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Hair Loss Treatments

Is Procapil More Effective Than Rogaine?

Rogaine (minoxidil) is one of the most popular treatments for androgenic alopecia (genetic hair loss). You could ask any random person walking down the street what they should use for hair loss, and most of them will answer Rogaine. A recent study has a lot of people talking, and a new treatment called Procapil is supposedly more effective than Rogaine.

What is Procapil?

Procapil is a topical solution marketed to treat male and female pattern hair loss. Unfortunately, there are a few Procapil products that can make it confusing, but the company called Sederma sells the Procapil we're discussing today. Below is the list of the ingredients that make Procapil. 

*Butylene Glycol, (and) Agua 

*PPG-26-Buteth-26 

*PEG-40

*Hydrogenated Castor Oil 

*Apigenin

*Oleanolic Acid

*Biotinoyl Tripeptide-1 

What Is Rogaine (minoxidil)

Minoxidil is the active ingredient found in Rogaine, and it is an FDA-approved topical solution that is used to treat hereditary hair loss. Minoxidil was the first medication to be approved to treat hair loss, and it was initially used to treat high blood pressure. Hair growth was reported to be a side effect of the treatment, which prompted a submission to the FDA as a treatment for hair loss. To date, the exact mechanism of how minoxidil works are unknown. However, it is thought to prolong the hair follicle's life cycle and increase blood flow and oxygen to the scalp, making it easier for nutrients to be absorbed in the scalp.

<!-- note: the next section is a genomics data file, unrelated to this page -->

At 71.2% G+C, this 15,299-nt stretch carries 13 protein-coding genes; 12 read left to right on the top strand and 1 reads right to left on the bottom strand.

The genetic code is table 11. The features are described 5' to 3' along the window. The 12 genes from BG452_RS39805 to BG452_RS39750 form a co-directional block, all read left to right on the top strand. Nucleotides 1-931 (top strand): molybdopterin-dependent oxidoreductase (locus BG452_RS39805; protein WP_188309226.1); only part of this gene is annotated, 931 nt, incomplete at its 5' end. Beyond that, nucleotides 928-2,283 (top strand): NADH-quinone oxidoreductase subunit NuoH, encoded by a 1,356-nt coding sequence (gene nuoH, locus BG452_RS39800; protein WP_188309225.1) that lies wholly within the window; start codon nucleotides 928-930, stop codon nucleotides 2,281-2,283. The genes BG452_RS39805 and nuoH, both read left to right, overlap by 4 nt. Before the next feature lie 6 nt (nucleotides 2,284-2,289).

What Does The Study Say?

The randomized study included 120 participants suffering from genetic hair loss. All of the patients were male between  18-55 years of age, ranging from Norwood II to V on the hair loss scale. At the end of the study, the participants completed a self-evaluation form that contained four questions. 

At the end of the study, more patients strongly agreed that Rednsyl, Capixyl, and Procapil was very useful. It's important to note that the study contained more ingredients than just Procapil. Furthermore, the study did not include a hair-count but instead relied on the patient's self-assessment, which could be scientifically flawed. 

Conclusion

None of the ingredients listed in Procapil are useful; most of these ingredients are in other hair loss supplements. In fact, out of all of the components, only Oleanolic Acid has been shown to have some DHT-inhibiting properties. You can find a variety of cheap supplements that contain Oleanolic Acid, which includes pumpkin seed oil, and emu oil. The study lacked a hair count, which would have been undeniable in terms of efficacy. A self-reported assessment or evaluation should never be considered anything more than anecdotal at best.